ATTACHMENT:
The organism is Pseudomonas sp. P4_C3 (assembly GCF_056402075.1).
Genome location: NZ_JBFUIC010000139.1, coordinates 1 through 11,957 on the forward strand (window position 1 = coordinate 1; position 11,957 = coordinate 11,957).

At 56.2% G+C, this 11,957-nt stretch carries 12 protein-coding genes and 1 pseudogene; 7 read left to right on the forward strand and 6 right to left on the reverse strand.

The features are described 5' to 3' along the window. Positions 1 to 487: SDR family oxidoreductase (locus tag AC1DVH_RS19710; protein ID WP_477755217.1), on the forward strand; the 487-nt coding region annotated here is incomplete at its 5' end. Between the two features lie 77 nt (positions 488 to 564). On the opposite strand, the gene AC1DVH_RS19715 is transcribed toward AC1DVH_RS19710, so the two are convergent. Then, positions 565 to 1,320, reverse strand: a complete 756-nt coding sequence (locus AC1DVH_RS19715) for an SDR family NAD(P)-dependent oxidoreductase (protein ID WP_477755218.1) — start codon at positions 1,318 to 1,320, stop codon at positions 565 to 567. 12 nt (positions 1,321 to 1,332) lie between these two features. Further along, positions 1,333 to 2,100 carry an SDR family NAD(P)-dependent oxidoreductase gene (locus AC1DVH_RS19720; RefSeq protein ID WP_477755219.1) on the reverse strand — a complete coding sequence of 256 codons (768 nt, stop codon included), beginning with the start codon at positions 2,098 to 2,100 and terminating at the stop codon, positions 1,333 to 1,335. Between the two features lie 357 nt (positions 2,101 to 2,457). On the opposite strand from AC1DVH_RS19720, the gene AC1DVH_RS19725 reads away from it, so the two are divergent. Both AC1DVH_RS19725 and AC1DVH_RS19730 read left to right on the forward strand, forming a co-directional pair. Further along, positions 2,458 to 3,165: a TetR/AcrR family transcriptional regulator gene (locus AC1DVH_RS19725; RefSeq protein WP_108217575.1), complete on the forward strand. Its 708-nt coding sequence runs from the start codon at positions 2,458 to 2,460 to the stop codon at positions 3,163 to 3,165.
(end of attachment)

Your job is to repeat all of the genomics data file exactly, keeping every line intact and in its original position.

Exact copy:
The organism is Pseudomonas sp. P4_C3 (assembly GCF_056402075.1).
Genome location: NZ_JBFUIC010000139.1, coordinates 1 through 11,957 on the forward strand (window position 1 = coordinate 1; position 11,957 = coordinate 11,957).

At 56.2% G+C, this 11,957-nt stretch carries 12 protein-coding genes and 1 pseudogene; 7 read left to right on the forward strand and 6 right to left on the reverse strand.

The features are described 5' to 3' along the window. Positions 1 to 487: SDR family oxidoreductase (locus tag AC1DVH_RS19710; protein ID WP_477755217.1), on the forward strand; the 487-nt coding region annotated here is incomplete at its 5' end. Between the two features lie 77 nt (positions 488 to 564). On the opposite strand, the gene AC1DVH_RS19715 is transcribed toward AC1DVH_RS19710, so the two are convergent. Then, positions 565 to 1,320, reverse strand: a complete 756-nt coding sequence (locus AC1DVH_RS19715) for an SDR family NAD(P)-dependent oxidoreductase (protein ID WP_477755218.1) — start codon at positions 1,318 to 1,320, stop codon at positions 565 to 567. 12 nt (positions 1,321 to 1,332) lie between these two features. Further along, positions 1,333 to 2,100 carry an SDR family NAD(P)-dependent oxidoreductase gene (locus AC1DVH_RS19720; RefSeq protein ID WP_477755219.1) on the reverse strand — a complete coding sequence of 256 codons (768 nt, stop codon included), beginning with the start codon at positions 2,098 to 2,100 and terminating at the stop codon, positions 1,333 to 1,335. Between the two features lie 357 nt (positions 2,101 to 2,457). On the opposite strand from AC1DVH_RS19720, the gene AC1DVH_RS19725 reads away from it, so the two are divergent. Both AC1DVH_RS19725 and AC1DVH_RS19730 read left to right on the forward strand, forming a co-directional pair. Further along, positions 2,458 to 3,165: a TetR/AcrR family transcriptional regulator gene (locus AC1DVH_RS19725; RefSeq protein WP_108217575.1), complete on the forward strand. Its 708-nt coding sequence runs from the start codon at positions 2,458 to 2,460 to the stop codon at positions 3,163 to 3,165.